Hit Parades

A carnival dancer in Mazatlan, Mexico.Photo: Getty Images

In New York, February is the cruelest month. Call itcabin fever, winter doldrums, whatever you wish:It’s time to get out of Dodge. Rather thannapping the blues away, why not head south and throwyourself into the pre-Lent fray. From February 27 toMarch 4, scantily clad carnival revelers will let itall hang out in the streets of Mazatlán atMexico’s largest annual pachanga(festival). The waterfront promenade at Olas Altasbeach will be packed day and night with costumeparades, street vendors, and roving bands. It allculminates at the Carnavaldome, where temporary stagesand booths serve up live music—tropicalia,mariachi, rock—and local street foods likebarbecued fish, mango shrimp, and smoked marlin. Booka room near the festivities at Hotel La Siesta (52-669-981-2640) or at the brand-new Hotel PosadaFreeman (52-669-985-6065).

With only 40,000 masqueraders, Trinidad’scarnival may seem like small potatoes compared withthose of New Orleans and Rio. But rest assured: In acountry where women outnumber men by seven to one,there’s no shortage of bikini-mascostumes, those extravagant ensembles that compriseitsy-bitsy two-pieces, feathers, and beads. On March 3and 4, the streets of Port-of-Spain will be floodedwith calypso dancing, steel-drum bands, and streetvendors serving up Trinidadian specialties like roti(flour-wrapped spicy meat and vegetables), doubles(deep-fried salt cakes), and phulorie (deep-friedground split peas). Banwari Experience will plan yourentire carnival adventure, from accommodations andmeals to costumes and tickets to various fêtes.Five-night packages start at $850 per person(868-675-1619).

No serious decisions are made in Rio de Janeirobetween New Year’s Eve and carnival.Cariocas aren’t thinking of much besidesorchestrating their escolas de samba, theoutrageously decadent “samba school”parades that lie at the heart of the city’sweeklong blowout (March 1–4). Beyond parades,there are all-night masquerade balls at hotels andclubs and wild, impromptu street celebrations whereanything goes, from dancing and drinking to musicalimprov to fireworks displays. Try to stay nearCopacabana or Ipanema beach; Brazil Nuts Tours willarrange your lodging, costumes, and tickets to theSambadromo, where the samba schools compete(brazilnuts.com or 800-553-9959).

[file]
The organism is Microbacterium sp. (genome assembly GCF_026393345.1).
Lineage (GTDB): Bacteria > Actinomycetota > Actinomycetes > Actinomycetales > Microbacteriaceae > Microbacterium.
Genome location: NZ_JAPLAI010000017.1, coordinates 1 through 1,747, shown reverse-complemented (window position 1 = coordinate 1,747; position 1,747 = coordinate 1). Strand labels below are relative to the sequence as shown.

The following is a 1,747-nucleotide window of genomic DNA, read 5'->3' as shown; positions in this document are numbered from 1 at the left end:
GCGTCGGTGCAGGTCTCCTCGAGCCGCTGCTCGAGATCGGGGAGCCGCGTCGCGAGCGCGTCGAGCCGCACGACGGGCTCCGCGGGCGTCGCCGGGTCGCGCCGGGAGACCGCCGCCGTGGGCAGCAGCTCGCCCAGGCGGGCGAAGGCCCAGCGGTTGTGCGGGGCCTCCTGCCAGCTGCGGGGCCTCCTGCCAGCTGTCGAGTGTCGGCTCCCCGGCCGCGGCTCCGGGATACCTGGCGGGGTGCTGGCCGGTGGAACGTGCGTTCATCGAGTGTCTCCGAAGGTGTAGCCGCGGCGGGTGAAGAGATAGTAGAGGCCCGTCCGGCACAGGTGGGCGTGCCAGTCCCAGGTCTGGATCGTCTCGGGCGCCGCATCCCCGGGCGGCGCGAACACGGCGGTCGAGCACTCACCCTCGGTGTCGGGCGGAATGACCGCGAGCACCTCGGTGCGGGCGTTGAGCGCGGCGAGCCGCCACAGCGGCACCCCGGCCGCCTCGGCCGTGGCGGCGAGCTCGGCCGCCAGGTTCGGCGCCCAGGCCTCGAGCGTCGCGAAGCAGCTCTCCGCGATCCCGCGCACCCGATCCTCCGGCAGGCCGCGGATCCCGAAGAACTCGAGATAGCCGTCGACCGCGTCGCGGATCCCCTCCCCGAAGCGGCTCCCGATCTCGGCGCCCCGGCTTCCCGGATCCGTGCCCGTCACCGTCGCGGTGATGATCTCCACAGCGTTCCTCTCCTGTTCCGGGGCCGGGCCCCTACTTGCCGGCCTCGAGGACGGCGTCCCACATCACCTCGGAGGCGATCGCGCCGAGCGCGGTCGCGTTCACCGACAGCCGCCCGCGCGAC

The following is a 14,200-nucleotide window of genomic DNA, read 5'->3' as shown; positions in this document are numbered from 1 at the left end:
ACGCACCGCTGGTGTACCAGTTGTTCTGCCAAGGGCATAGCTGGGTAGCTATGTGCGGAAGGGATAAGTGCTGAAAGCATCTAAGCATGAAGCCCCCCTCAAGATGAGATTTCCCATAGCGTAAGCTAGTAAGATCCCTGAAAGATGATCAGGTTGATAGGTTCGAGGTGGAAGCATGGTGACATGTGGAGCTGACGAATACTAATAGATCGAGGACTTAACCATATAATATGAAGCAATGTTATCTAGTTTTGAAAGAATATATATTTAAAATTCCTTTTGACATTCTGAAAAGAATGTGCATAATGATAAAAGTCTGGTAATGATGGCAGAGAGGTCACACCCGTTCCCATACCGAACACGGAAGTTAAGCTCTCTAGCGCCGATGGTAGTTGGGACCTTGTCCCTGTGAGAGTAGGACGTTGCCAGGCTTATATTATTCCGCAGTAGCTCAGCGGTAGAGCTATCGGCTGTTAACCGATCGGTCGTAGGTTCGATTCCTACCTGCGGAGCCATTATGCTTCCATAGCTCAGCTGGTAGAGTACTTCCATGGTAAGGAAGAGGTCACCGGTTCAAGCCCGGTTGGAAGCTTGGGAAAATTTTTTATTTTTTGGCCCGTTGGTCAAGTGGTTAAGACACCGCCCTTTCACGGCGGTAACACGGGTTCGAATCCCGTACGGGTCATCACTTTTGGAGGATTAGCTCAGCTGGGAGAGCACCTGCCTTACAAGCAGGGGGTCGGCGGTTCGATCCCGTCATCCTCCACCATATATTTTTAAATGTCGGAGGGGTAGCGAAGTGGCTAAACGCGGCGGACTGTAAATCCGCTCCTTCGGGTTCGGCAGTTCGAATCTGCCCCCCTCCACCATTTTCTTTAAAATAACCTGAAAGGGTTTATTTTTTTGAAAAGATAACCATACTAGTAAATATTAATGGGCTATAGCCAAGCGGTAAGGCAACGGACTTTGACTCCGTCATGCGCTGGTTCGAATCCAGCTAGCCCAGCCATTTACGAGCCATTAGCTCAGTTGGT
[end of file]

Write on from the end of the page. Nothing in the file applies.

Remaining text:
New York Magazine readers get 10 percent off the rack rate plus free breakfast anddinner daily—at the restaurant or in theirroom—when they book a suite at the swank Mansionon Turtle Creek in Dallas for at least five nightsduring the month of February. Suites start at $675(888-ROSEWOOD).

A renovated bungalow at the Fairmont Miramar.Photo: Mary Nichols

Paradise Found St. Barth gets one step closerto island-vacation nirvana with the debut of its firstfull-service spa—a Molton Brown spa, at that. TheSpa at Hotel St.-Barth Isle de France offers the usualarray of services to help survive all that gruelingsunning, swimming, and shopping (800-810-4691).Hotel California The super-luxe, 30-acreMontage Resort & Spa opens next month in Laguna Beach,California, with 262 decked-out rooms—feathertopbeds, flat-screen TVs, stunning ocean views—ahuge spa, three pools, and several top-notchrestaurants. Rooms from $450 (888-715-6700). Crazyfor Cocoa Divers take note: The people behindParrot Cay have developed an Indian Ocean outpost justoff the Vadhoo Channel, one of the best diving spotsin the Maldives. Cocoa Island offers 33 luxurybungalows, Indian–Sri Lankan fusion food, and afull-service spa (96-044-1818; rooms from $540). Inn Style SantaMonica continues to ramp up its lodging options withthe opening of the Ambrose, a smallarts-and-crafts-style hotel with a Zen garden (from$145; 877-ambrose). Later this spring, look for theFairmont Miramar’s 32 revamped garden andpoolside bungalows (from $799; 800-441-1414).

Hit Parades